SANDY IKEDA, THE FREEMAN It’s natural to pay attention to something that has a high market value, but to take little notice of something of low market value. And that’s despite the fact that those differences in value are in no way the result of the amount of care and labor that go into making them. I don’t see anything wrong with that, [...]

Urban Design and Social Complexity

Urban Design and Social Complexity

SANDY IKEDA, THE FREEMAN This week’s column is drawn from a lecture I gave earlier this year at the University of Southern California on the occasion of the retirement of urban economist Peter Gordon. One of my heroes is the urbanist Jane Jacobs, who taught me to appreciate the importance for entrepreneurial development of how public [...]

Um, Scarcity?

Um, Scarcity?

SANDY IKEDA, THE FREEMAN The new mayor of New York wants to make city streets safer. According to The New York Times: Mayor Bill de Blasio on Tuesday unveiled a sweeping set of proposals aimed at improving street safety in New York City, pledging considerable police resources and even precious political capital in Albany to a most ambitious [...]

Passing a Law Won’t Get It Done

Passing a Law Won’t Get It Done

SANDY IKEDA, THE FREEMAN I’ve become so annoyed by prime-time demands by politicians for government intervention to solve this or that perceived social problem: low wages, inequality, lack of personal aspirations. One of my Facebook friends facetiously wrote, “Why not just pass a law making everyone good?” My response has been to start [...]

Ikeda: Thinking Outside the Circle

Ikeda: Thinking Outside the Circle

Political spectra are often designed to make a "center" appear reasonable. SANDY IKEDA, THE FREEMAN A circle is sometimes a useful image, but not in the way it’s often used to depict the political spectrum. Here is an example I found on the Internet of what I’m referring to. You’ve got the Left and the Right at opposite sides of [...]

The Right to Not Sell

The Right to Not Sell

SANDY IKEDA, THE FREEMAN A common belief about the free market is that it’s mainly, if not exclusively, about making as much money as you can at the expense of other values. It’s not. The free market—based on the absence of legal privilege and political expediency—is about enabling you to use your property in ways that you yourself [...]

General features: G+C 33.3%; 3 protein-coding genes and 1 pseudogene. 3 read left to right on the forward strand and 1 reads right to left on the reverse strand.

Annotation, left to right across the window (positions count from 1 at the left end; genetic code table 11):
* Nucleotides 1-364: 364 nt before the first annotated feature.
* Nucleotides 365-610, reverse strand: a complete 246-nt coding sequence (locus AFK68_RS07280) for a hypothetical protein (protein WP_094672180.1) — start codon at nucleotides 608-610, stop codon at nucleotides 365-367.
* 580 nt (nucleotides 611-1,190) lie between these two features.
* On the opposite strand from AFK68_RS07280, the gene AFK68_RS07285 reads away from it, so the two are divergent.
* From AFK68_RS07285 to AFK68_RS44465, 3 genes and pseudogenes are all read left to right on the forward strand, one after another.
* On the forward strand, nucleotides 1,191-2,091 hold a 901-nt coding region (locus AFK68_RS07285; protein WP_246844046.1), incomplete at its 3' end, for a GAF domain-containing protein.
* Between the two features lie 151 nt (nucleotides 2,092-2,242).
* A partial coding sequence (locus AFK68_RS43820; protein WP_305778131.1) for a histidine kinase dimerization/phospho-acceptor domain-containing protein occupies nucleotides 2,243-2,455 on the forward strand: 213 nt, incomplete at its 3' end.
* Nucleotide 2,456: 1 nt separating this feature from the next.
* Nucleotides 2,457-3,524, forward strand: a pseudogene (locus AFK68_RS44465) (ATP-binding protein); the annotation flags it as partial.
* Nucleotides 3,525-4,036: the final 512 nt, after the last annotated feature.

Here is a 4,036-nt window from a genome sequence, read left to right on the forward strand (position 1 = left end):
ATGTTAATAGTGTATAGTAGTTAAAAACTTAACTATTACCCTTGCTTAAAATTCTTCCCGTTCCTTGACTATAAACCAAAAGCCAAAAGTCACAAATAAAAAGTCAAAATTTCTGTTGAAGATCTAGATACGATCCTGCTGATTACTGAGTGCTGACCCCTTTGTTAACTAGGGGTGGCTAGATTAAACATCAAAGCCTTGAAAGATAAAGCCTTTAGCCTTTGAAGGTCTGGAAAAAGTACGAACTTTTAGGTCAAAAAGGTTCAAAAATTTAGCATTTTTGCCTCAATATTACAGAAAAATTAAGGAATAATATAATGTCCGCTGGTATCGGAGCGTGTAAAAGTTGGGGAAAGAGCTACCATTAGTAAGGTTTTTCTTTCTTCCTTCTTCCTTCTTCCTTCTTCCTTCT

Broken-Windows Macroeconomics

Broken-Windows Macroeconomics

SANDY IKEDA, THE FREEMAN As I’ve written before, every time I teach microeconomics I remind students that the fundamental difference between macroeconomics and microeconomics has nothing to do with subject matter. That is, macroeconomics doesn’t tackle the “big” questions while leaving the “small” questions to microeconomics. The [...]

The Virtue of Market Inefficiency

The Virtue of Market Inefficiency

SANDY IKEDA, THE FREEMAN Markets are often rightly characterized as extraordinary problem solvers. Under the right rules of the game (including private property, free exchange, and the rule of law) people following their own self-interests can coordinate their plans with one another more or less successfully, generating an overall order without [...]

Moving Beyond Free-Market Minimalism

Moving Beyond Free-Market Minimalism

SANDY IKEDA, THE FREEMAN The “economic point of view” means, to a lot of people, assuming people are nothing but cost-cutting opportunists—economizers who wouldn’t hesitate to gain at someone else’s expense if they could get away with it. Such bloodless calculators, though perhaps staying within the law, wouldn’t miss a chance to [...]